Is there a story behind La Petite Robe Noire Couture?
This is La Petite Robe Noire’s glamorous sister; she’s the one who’s out there on the red carpet at night. She’s floral, fruity, bubbly, slightly eccentric and vivacious. You could say that the length has changed—there’s a different color and texture; it’s an evening gown. There’s still this gourmand and fruity character. The top note is sparkling because it’s like Oscar night, so I amped up the bergamot. But I emphasized its depth and presence with chypre to add mystery. My idea is not to create a collection, but rather, the woman who wears it has grown along with [the fragrance].
68 Avenue des Champs-Élysées, Paris, France, +33 1 45 62 52 57
After the successful launch of a freestanding store in Moscow last November, Kilian Hennessy has set his sights on New York City. The first By Kilian fragrance boutique in the U.S. debuts tonight at 804 Washington Street, a chic block nestled in the cobblestone landscape of the Meatpacking District. The black-and-white decor combines the sleek, sophisticated By Kilian aesthetic with the cool, industrial vibe of the neighborhood. Think custom-made furniture, Japanese lighting, and silk carpet, plus exposed brick painted in white lacquer. Customers will get to explore the brand’s complete collection of fragrances, including Apple Brandy, a sweet and woody scent that will only be sold at the NYC location. In between final preparations for the store opening, we got Hennessy to talk shop.
What made you want to open a boutique in New York City—and why now?
Who doesn’t dream of opening a store in New York City? We have actually been searching for the right location for a year!
Why did you choose the Meatpacking District?
We knew right from the start that we wanted to be downtown. When the space next to Louboutin Men’s and in front of Nicholas Kirkwood became available, we jumped on it. The square footage was perfect, and it will be amazing when the Whitney Museum opens in 2015.
What are some of the design elements that you wanted to include in the space?
I absolutely wanted the feeling of a downtown store, which is why we kept the exposed brick on the walls. To offset this, however, we lacquered the brick in white, added black marble flooring, and dropped in a black lacquered ceiling. I also really wanted to give our clients the feeling of entering into my private world. That’s why the [boutique] has been designed to mirror my apartment. For me, it is of utmost importance that anyone who enters the store feels at home. [A customer] can stay as long as she wants to discover our bespoke service offering, or to [experience] our collections of perfumes and evening bags.
Why did you decide to create an exclusive New York-inspired scent for the boutique, and how does it epitomize NYC?
I didn’t want my New York store to be a copy/paste of my Moscow store. Of course, the key visual identity elements will always stay, but I really want to keep the flavor of the city and its culture. I always want to preserve a sense of uniqueness. This comes through some design elements and through exclusive products. No other store in the world will carry [Apple Brandy]. This scent is very personal. It’s an accord of apple liqueur melting with woods. Of course, there is a wink to the Big Apple, but I would have never done it if the two didn’t blend so well together.
As a member of the family that developed one of the world’s most beloved cognacs, we trust that you know a thing or two about brandy. Looks like the apple doesn’t fall far from the tree.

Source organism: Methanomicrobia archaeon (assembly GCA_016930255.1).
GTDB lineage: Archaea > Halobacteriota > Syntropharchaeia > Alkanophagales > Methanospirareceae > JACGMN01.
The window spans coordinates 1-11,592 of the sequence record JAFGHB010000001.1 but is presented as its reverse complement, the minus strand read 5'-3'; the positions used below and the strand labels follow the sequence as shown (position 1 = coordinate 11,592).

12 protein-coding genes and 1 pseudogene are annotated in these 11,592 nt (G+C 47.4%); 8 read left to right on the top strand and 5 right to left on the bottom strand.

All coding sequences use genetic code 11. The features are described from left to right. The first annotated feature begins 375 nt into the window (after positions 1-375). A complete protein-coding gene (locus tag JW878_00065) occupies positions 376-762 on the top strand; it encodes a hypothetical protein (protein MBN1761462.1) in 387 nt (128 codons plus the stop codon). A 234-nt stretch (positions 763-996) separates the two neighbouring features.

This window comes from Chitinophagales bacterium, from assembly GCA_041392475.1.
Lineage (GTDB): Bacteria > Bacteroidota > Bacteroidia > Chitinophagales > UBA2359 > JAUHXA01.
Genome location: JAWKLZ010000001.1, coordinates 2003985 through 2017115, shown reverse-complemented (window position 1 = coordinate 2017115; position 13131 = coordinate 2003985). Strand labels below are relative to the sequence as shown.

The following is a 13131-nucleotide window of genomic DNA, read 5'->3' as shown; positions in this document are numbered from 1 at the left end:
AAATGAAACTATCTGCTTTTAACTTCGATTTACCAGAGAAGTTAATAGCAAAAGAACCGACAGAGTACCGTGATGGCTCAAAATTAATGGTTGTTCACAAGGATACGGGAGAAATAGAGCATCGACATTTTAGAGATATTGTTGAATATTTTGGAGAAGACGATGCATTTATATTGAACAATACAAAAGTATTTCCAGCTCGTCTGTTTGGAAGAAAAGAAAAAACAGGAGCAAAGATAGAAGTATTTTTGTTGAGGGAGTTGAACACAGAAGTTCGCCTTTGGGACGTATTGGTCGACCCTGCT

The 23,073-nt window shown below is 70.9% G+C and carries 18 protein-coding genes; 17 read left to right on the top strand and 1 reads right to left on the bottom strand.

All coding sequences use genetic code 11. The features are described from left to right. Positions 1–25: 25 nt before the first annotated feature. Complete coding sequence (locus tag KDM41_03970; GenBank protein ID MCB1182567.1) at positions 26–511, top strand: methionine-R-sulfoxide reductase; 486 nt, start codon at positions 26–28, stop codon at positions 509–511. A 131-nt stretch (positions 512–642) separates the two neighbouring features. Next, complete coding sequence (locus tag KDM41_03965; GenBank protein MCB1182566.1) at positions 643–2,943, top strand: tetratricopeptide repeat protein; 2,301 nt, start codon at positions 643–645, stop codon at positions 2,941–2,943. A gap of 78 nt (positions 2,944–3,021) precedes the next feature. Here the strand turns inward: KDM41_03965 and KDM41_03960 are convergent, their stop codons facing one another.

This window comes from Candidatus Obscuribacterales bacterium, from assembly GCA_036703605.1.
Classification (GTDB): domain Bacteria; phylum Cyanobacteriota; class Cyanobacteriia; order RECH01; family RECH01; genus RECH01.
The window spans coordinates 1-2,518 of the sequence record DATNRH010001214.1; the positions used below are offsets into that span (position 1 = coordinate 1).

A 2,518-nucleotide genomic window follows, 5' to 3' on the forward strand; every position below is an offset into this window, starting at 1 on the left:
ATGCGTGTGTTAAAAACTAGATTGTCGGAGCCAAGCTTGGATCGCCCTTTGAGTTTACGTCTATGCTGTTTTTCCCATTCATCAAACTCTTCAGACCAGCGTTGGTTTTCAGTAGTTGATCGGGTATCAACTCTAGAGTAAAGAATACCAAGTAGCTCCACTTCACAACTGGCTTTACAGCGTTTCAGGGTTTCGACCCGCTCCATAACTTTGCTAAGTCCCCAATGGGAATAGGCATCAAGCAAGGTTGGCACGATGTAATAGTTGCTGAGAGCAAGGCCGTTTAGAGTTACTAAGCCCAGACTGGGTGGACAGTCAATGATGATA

804 Washington St., New York, NY, (212) 600-1298; www.bykilian.com.
In New York City, where nail shops and hair salons are almost as ubiquitous as Starbucks, it was only a matter of time before someone stepped in to fill the obvious void in beauty services: makeup. That’s all about to change on Wednesday, when Rouge, a new makeup lounge in Soho, officially opens for business.
The space is the brainchild of makeup artist Rebecca Perkins and actress Stephanie March, who became close friends after they met on the set of Law & Order: SVU. (Perkins was the makeup department head and March played ADA Alex Cabot). The idea for Rouge came when Perkins realized that many of the women she knew would jump at the chance to have a makeup pro on speed dial, just like her celebrity clients. “Women would often tell me how much they wish they had their own makeup artist. High-end salons offer makeup, but the price is prohibitive. Also, the makeup artists aren’t always there. You have to make an appointment, and you don’t know anything about their experience and training,” Perkins says. Department stores aren’t ideal, either. The high-pressure sales techniques, hectic environment, and lack of privacy are all turnoffs. Rouge is the opposite of that. The intimate space has six stations outfitted with glamorous mirrors surrounded with the kind of big, bright bulbs you might find in a dressing room at a theater. The comfy, leather chairs, as March happily demonstrated, recline all the way back so that customers can lie down while they’re getting dolled up.
Although Rouge offers quick services such as individual lash application and eyebrow waxing, makeup is the focus. The menu of services includes three different options, ranging in cost from $50 for the natural “You…Only Better” look to $75 for the full-on glam “Total Polish” face. Products are for sale upon request (from brands such as Face Stockholm, Julie Hewett, and Yaby), but you won’t find tester units or shelves stocked with goods prominently displayed here. Clients are even allowed to bring in their own makeup if there is a particular shade of, say, foundation or lipstick they want to incorporate into their look. Not that you need to. I was impressed with the diverse range of colors Perkins pulled out to paint my face, and her work got rave reviews from the friends I met for dinner after my appointment (trust me, they wouldn’t lie).
Before I visited Rouge, I wondered if a makeup lounge would only feed the increasing pressure women feel to look perfect all the time because of celebrity obsession and social media, but I left with a different outlook. Sure, some might use the service as a crutch, but I imagine that the majority of the clientele will think of it as just another way to look their best before an important meeting or special occasion. After all, as March puts it: “Women have been rouging for years.” They’re just here to help.
130 Thompson Street, (212) 388-1717; www.rougeny.com for appointments.